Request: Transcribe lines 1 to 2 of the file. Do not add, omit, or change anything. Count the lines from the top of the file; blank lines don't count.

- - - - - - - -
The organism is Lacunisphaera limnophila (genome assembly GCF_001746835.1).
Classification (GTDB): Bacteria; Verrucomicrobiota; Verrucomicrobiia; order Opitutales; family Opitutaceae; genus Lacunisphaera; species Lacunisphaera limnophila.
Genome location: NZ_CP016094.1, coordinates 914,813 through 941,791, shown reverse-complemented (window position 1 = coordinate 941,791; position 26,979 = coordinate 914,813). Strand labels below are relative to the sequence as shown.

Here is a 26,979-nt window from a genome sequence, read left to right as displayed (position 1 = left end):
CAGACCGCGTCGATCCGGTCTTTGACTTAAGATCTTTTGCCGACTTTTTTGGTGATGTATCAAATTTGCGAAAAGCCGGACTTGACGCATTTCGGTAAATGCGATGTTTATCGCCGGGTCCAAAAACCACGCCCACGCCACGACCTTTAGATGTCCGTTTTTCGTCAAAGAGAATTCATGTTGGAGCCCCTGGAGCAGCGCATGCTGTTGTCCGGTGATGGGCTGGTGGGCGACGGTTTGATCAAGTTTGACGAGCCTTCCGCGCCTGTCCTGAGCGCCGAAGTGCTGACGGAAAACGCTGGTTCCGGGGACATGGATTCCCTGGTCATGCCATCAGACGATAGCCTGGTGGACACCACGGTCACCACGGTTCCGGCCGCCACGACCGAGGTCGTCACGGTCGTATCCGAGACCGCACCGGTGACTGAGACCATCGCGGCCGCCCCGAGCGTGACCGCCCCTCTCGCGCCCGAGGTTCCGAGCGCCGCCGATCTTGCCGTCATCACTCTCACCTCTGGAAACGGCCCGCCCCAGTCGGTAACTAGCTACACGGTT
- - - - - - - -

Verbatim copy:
The organism is Lacunisphaera limnophila (genome assembly GCF_001746835.1).
Classification (GTDB): Bacteria; Verrucomicrobiota; Verrucomicrobiia; order Opitutales; family Opitutaceae; genus Lacunisphaera; species Lacunisphaera limnophila.